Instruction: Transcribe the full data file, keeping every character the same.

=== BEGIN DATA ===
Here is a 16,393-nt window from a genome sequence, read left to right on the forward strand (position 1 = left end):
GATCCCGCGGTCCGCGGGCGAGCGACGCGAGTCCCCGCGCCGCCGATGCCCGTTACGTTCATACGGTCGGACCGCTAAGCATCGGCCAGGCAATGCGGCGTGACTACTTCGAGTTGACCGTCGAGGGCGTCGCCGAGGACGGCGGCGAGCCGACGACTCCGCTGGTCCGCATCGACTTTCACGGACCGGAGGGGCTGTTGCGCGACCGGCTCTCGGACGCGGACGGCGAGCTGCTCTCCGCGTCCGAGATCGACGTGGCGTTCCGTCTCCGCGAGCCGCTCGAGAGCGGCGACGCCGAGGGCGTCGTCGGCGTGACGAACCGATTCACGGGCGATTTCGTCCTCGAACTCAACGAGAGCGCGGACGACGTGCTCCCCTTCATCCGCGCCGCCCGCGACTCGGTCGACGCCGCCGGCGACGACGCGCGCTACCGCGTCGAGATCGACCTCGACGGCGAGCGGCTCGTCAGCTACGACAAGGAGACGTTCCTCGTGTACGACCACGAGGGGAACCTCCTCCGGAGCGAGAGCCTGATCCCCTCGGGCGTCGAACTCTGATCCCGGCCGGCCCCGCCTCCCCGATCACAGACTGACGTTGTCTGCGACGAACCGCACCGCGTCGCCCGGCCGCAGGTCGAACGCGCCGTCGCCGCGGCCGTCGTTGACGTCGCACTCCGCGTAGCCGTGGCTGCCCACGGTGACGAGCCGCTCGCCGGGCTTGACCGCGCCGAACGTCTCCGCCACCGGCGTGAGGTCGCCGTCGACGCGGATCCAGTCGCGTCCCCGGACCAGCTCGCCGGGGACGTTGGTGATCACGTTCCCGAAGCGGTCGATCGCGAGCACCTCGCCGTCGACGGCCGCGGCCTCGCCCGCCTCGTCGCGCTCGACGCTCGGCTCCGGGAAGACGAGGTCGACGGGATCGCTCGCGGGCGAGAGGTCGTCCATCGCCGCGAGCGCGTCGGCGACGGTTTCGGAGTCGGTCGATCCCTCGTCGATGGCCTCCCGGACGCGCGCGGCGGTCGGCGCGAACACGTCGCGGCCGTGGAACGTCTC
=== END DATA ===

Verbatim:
Here is a 16,393-nt window from a genome sequence, read left to right on the forward strand (position 1 = left end):
GATCCCGCGGTCCGCGGGCGAGCGACGCGAGTCCCCGCGCCGCCGATGCCCGTTACGTTCATACGGTCGGACCGCTAAGCATCGGCCAGGCAATGCGGCGTGACTACTTCGAGTTGACCGTCGAGGGCGTCGCCGAGGACGGCGGCGAGCCGACGACTCCGCTGGTCCGCATCGACTTTCACGGACCGGAGGGGCTGTTGCGCGACCGGCTCTCGGACGCGGACGGCGAGCTGCTCTCCGCGTCCGAGATCGACGTGGCGTTCCGTCTCCGCGAGCCGCTCGAGAGCGGCGACGCCGAGGGCGTCGTCGGCGTGACGAACCGATTCACGGGCGATTTCGTCCTCGAACTCAACGAGAGCGCGGACGACGTGCTCCCCTTCATCCGCGCCGCCCGCGACTCGGTCGACGCCGCCGGCGACGACGCGCGCTACCGCGTCGAGATCGACCTCGACGGCGAGCGGCTCGTCAGCTACGACAAGGAGACGTTCCTCGTGTACGACCACGAGGGGAACCTCCTCCGGAGCGAGAGCCTGATCCCCTCGGGCGTCGAACTCTGATCCCGGCCGGCCCCGCCTCCCCGATCACAGACTGACGTTGTCTGCGACGAACCGCACCGCGTCGCCCGGCCGCAGGTCGAACGCGCCGTCGCCGCGGCCGTCGTTGACGTCGCACTCCGCGTAGCCGTGGCTGCCCACGGTGACGAGCCGCTCGCCGGGCTTGACCGCGCCGAACGTCTCCGCCACCGGCGTGAGGTCGCCGTCGACGCGGATCCAGTCGCGTCCCCGGACCAGCTCGCCGGGGACGTTGGTGATCACGTTCCCGAAGCGGTCGATCGCGAGCACCTCGCCGTCGACGGCCGCGGCCTCGCCCGCCTCGTCGCGCTCGACGCTCGGCTCCGGGAAGACGAGGTCGACGGGATCGCTCGCGGGCGAGAGGTCGTCCATCGCCGCGAGCGCGTCGGCGACGGTTTCGGAGTCGGTCGATCCCTCGTCGATGGCCTCCCGGACGCGCGCGGCGGTCGGCGCGAACACGTCGCGGCCGTGGAACGTCTC